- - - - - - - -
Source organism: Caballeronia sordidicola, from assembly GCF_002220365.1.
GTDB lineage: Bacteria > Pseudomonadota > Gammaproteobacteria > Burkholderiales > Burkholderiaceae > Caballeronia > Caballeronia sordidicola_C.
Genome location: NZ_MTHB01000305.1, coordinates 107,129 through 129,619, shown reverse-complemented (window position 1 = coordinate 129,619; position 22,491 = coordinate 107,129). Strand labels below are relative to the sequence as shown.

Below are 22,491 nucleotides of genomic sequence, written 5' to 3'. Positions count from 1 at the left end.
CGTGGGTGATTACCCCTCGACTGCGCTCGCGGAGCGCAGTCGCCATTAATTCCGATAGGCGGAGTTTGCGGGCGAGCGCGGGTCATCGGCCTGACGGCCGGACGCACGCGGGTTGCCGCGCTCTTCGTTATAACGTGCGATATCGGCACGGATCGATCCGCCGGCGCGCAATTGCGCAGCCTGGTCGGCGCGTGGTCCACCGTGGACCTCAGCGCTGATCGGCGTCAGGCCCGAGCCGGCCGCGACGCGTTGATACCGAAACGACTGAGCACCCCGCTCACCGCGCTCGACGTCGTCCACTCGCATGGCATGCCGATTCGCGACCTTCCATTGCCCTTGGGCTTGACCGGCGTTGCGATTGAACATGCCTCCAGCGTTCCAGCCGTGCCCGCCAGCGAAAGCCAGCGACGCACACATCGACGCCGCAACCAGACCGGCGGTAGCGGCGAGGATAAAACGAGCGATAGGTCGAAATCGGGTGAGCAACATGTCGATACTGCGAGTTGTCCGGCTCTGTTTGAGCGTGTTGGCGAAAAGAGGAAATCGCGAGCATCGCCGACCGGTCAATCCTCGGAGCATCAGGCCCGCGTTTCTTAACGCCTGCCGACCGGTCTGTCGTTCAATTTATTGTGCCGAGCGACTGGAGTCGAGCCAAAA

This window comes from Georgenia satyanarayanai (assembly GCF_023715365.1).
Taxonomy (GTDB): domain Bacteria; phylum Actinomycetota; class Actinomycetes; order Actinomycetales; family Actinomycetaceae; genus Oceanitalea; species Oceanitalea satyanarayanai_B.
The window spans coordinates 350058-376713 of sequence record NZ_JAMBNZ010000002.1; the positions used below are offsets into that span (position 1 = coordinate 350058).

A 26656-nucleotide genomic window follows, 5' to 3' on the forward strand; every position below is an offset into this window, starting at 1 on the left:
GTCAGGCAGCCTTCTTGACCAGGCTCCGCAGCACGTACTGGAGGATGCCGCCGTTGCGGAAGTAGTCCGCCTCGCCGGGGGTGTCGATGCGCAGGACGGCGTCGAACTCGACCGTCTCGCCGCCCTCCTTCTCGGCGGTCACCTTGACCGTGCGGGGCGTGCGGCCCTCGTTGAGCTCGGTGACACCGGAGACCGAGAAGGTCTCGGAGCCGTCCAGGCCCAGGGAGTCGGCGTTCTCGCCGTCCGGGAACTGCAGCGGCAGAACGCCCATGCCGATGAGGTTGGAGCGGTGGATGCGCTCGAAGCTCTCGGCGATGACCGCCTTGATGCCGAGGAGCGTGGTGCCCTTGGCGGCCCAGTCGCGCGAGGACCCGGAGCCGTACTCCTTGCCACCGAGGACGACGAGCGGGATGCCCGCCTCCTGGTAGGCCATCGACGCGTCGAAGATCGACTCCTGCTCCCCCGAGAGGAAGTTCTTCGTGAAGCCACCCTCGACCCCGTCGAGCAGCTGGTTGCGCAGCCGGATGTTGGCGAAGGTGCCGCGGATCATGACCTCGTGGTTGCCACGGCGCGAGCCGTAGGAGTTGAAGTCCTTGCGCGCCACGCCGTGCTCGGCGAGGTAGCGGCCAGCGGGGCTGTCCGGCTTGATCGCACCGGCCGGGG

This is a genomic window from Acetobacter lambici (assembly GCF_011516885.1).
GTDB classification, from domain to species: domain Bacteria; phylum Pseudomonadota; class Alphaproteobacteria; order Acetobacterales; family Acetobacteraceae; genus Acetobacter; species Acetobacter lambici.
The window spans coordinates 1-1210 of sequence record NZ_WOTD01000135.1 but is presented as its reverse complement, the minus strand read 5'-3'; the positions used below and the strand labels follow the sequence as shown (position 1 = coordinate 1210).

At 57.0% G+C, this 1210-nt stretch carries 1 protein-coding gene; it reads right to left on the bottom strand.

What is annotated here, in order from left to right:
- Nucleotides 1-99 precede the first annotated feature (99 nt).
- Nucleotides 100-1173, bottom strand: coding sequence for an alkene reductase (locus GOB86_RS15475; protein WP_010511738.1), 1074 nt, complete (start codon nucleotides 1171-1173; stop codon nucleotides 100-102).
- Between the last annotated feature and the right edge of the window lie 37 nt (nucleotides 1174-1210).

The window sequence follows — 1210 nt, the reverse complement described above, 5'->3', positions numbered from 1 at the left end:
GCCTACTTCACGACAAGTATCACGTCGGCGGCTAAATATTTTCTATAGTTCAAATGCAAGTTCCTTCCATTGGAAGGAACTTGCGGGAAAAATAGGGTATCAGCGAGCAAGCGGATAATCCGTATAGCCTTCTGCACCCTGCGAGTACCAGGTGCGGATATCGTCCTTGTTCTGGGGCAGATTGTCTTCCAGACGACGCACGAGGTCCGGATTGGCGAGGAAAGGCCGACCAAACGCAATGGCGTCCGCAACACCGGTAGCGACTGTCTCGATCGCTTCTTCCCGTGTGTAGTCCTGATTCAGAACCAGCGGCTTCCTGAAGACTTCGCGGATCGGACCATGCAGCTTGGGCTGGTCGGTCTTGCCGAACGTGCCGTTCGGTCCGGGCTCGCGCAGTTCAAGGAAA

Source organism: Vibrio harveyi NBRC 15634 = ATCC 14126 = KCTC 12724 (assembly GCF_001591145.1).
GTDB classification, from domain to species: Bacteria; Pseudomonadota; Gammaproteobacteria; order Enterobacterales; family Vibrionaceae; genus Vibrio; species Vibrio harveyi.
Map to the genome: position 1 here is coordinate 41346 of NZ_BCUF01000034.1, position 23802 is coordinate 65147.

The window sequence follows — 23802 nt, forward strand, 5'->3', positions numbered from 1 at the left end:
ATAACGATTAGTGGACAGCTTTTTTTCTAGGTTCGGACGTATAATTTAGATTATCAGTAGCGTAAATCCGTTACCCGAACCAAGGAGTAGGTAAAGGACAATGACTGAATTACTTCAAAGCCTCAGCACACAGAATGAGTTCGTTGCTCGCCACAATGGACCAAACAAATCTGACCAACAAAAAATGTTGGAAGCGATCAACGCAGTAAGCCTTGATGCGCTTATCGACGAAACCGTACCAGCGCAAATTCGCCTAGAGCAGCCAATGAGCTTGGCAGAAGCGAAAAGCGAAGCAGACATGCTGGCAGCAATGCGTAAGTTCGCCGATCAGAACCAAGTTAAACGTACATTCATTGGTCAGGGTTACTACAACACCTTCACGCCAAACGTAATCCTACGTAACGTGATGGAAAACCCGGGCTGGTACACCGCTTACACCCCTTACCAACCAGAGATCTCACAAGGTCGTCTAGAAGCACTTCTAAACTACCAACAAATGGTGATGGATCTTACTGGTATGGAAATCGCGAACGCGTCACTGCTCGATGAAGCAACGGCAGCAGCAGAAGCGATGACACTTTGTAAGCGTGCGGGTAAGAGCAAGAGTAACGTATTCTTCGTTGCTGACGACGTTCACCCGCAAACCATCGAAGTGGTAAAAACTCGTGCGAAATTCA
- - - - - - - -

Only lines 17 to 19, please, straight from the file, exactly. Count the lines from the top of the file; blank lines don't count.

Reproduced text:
- Nucleotides 100-1173, bottom strand: coding sequence for an alkene reductase (locus GOB86_RS15475; protein WP_010511738.1), 1074 nt, complete (start codon nucleotides 1171-1173; stop codon nucleotides 100-102).
- Between the last annotated feature and the right edge of the window lie 37 nt (nucleotides 1174-1210).

The window sequence follows — 1210 nt, the reverse complement described above, 5'->3', positions numbered from 1 at the left end: